This move comes as Japan aims to help couples hoping to have a baby with the country facing the challenge of an accelerated declining birth rate.
National Personnel Authority (NPA) president Yuko Kawamoto said, “The public sector will take the initiative,” indicating she hopes the move will encourage the private sector to follow suit.
An online survey, conducted in January and February, with responses from about 47,000 national public employees, showed that 1.8% were undergoing fertility treatment, 10.1% said they have experience with it, and 3.7% said they had considered it.
Of those who have experienced fertility treatment or were considering it, 62.5% said it was “very difficult” to balance it with work, while 11.3% said it was “impossible” to do so. The most common reasons cited were the need to make frequent visits to the doctor, cost and scheduling conflicts with work.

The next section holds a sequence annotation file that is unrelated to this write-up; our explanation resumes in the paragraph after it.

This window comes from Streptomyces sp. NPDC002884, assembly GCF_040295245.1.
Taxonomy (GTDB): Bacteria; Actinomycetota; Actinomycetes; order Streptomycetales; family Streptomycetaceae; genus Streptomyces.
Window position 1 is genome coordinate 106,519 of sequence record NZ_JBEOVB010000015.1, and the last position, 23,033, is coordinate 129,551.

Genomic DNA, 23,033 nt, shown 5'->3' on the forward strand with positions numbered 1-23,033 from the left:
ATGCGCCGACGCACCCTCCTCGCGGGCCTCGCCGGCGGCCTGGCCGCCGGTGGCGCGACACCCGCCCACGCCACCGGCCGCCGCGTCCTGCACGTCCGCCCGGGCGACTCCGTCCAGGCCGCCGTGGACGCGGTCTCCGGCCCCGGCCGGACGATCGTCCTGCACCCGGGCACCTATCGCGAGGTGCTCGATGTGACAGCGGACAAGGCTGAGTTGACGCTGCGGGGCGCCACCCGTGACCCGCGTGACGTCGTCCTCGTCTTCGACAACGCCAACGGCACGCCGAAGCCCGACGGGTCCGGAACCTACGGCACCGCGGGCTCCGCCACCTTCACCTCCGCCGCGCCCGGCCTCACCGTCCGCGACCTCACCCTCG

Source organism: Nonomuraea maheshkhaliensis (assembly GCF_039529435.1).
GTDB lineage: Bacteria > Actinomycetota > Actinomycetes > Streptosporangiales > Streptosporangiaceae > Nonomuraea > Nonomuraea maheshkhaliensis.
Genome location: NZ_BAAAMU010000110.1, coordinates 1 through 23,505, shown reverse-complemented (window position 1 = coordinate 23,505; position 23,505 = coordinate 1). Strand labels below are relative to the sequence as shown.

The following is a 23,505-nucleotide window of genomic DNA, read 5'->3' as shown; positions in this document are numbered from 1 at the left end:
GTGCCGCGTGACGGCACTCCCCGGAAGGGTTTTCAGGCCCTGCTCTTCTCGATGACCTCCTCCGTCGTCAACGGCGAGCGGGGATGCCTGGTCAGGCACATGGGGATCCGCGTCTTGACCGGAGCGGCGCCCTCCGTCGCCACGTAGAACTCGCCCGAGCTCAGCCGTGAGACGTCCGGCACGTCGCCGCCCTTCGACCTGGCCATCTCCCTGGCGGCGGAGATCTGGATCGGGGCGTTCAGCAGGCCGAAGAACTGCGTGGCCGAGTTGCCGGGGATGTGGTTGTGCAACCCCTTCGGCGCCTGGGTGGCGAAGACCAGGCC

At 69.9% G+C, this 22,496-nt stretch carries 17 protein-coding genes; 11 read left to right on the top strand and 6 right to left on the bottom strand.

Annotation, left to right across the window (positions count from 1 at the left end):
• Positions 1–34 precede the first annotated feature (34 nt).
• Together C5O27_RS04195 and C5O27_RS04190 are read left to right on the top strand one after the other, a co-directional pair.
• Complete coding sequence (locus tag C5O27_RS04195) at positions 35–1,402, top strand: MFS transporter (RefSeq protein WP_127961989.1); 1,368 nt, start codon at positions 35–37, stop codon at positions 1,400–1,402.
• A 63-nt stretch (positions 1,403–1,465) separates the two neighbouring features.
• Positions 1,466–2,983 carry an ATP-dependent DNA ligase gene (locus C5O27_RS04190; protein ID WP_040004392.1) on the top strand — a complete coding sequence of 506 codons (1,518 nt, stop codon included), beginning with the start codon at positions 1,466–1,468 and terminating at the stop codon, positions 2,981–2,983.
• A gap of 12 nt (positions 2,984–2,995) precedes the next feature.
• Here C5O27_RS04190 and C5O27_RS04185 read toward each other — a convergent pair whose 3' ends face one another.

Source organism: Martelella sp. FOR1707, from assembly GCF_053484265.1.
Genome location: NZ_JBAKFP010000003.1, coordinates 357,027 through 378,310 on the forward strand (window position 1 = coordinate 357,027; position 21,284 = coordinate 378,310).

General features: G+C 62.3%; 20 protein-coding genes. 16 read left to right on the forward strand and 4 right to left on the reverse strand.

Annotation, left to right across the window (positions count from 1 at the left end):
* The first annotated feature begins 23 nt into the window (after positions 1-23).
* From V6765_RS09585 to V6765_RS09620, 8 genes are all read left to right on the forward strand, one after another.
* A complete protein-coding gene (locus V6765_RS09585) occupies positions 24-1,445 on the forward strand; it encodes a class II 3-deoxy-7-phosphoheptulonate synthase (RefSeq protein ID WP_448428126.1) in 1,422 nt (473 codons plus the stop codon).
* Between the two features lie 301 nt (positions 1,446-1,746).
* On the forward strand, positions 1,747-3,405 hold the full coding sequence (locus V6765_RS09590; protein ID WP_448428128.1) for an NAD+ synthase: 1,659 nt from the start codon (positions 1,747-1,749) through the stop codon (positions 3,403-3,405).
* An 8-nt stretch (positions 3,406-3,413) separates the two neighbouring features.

NPA’s new scheme aims to make going for such treatments less burdensome by allowing full-time and part-time national public employees to take five days of paid leave, with five additional days available if necessary. The time off can be used flexibly such as by taking a few hours off to see the doctor during work.
Prime minister Yoshihide Suga has pushed for increased access to fertility treatment to be covered by Japan’s public health insurance from next April. The number of babies born in Japan fell to a record low of 840,832 in 2020 partly due to the pandemic, according to The Mainichi.